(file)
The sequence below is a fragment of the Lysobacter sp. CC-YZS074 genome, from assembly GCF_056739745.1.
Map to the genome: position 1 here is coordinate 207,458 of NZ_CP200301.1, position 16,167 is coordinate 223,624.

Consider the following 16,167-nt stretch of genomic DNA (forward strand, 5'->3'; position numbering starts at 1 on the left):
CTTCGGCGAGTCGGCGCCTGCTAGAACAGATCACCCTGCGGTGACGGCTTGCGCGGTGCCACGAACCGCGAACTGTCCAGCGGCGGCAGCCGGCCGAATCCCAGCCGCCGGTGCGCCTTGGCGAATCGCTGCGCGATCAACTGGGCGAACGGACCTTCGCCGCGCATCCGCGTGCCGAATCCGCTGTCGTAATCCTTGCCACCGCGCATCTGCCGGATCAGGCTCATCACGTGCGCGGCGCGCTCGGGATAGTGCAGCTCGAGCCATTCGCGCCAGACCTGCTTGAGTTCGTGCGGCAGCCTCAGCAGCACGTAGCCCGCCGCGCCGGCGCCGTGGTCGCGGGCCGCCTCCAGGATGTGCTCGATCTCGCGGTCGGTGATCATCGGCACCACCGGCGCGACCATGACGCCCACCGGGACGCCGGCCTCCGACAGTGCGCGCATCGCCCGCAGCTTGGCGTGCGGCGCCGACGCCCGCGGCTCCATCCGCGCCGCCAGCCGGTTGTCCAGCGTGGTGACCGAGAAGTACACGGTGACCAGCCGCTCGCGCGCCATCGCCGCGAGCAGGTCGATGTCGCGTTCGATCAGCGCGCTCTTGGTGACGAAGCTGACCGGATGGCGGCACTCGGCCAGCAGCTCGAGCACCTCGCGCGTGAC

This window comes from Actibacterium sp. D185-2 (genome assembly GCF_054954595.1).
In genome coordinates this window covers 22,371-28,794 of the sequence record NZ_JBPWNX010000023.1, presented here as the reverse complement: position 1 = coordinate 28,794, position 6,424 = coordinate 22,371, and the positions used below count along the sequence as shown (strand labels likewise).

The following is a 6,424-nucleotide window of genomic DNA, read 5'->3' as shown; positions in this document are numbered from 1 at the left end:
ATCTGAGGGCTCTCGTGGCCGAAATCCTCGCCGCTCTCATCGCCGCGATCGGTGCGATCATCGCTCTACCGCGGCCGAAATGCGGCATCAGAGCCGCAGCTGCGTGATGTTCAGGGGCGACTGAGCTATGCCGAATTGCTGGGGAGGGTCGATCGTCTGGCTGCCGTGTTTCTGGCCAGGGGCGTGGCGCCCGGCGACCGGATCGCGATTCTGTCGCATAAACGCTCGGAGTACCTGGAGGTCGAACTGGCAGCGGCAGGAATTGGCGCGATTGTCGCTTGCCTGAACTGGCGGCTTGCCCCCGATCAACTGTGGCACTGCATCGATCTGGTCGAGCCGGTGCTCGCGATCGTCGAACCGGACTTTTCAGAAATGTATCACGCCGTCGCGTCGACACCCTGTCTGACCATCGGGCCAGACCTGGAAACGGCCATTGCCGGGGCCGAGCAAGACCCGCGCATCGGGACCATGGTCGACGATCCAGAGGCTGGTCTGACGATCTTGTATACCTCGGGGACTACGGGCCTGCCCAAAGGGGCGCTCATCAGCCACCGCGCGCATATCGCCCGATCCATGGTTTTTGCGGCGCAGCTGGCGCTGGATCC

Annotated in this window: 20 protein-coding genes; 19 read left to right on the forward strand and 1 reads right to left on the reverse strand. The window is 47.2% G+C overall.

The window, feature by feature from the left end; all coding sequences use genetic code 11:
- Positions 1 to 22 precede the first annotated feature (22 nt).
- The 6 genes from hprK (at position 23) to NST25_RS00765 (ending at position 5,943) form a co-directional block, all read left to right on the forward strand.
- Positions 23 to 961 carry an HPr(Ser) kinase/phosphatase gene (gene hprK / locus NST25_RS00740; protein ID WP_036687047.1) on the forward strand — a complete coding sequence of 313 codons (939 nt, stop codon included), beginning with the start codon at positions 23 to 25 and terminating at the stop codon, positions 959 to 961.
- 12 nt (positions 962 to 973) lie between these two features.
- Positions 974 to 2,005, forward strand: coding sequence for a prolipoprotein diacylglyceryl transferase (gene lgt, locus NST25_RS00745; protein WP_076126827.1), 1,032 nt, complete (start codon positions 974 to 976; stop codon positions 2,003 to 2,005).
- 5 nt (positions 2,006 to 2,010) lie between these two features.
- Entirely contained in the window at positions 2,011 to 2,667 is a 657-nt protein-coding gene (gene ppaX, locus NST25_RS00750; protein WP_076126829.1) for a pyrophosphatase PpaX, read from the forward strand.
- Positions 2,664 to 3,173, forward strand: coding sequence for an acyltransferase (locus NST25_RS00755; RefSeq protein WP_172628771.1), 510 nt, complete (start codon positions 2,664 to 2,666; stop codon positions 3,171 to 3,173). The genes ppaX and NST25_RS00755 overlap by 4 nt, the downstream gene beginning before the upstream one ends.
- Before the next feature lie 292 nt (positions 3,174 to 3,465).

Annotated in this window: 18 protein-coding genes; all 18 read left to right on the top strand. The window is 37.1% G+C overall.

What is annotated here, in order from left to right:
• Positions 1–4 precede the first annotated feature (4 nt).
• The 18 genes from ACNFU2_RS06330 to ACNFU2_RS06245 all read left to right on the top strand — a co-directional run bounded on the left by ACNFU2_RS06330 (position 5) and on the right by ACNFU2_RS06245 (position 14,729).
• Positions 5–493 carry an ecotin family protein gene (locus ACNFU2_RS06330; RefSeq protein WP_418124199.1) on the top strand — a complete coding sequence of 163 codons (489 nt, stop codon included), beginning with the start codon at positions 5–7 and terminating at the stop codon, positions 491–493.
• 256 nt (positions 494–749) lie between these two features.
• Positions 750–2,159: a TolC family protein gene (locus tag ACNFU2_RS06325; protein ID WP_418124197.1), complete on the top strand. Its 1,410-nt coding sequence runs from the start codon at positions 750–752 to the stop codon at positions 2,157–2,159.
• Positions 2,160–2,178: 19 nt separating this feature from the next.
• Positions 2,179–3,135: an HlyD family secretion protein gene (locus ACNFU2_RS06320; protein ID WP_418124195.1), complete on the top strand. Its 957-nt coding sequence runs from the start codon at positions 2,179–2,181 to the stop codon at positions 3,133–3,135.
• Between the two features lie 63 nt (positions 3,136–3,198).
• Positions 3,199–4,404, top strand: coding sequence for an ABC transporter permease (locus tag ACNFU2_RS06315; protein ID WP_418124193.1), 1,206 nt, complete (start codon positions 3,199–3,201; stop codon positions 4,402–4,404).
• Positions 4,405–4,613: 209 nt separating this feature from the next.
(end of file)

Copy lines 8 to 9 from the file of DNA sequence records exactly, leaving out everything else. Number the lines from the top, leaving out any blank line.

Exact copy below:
ATCTGAGGGCTCTCGTGGCCGAAATCCTCGCCGCTCTCATCGCCGCGATCGGTGCGATCATCGCTCTACCGCGGCCGAAATGCGGCATCAGAGCCGCAGCTGCGTGATGTTCAGGGGCGACTGAGCTATGCCGAATTGCTGGGGAGGGTCGATCGTCTGGCTGCCGTGTTTCTGGCCAGGGGCGTGGCGCCCGGCGACCGGATCGCGATTCTGTCGCATAAACGCTCGGAGTACCTGGAGGTCGAACTGGCAGCGGCAGGAATTGGCGCGATTGTCGCTTGCCTGAACTGGCGGCTTGCCCCCGATCAACTGTGGCACTGCATCGATCTGGTCGAGCCGGTGCTCGCGATCGTCGAACCGGACTTTTCAGAAATGTATCACGCCGTCGCGTCGACACCCTGTCTGACCATCGGGCCAGACCTGGAAACGGCCATTGCCGGGGCCGAGCAAGACCCGCGCATCGGGACCATGGTCGACGATCCAGAGGCTGGTCTGACGATCTTGTATACCTCGGGGACTACGGGCCTGCCCAAAGGGGCGCTCATCAGCCACCGCGCGCATATCGCCCGATCCATGGTTTTTGCGGCGCAGCTGGCGCTGGATCC

Annotated in this window: 20 protein-coding genes; 19 read left to right on the forward strand and 1 reads right to left on the reverse strand. The window is 47.2% G+C overall.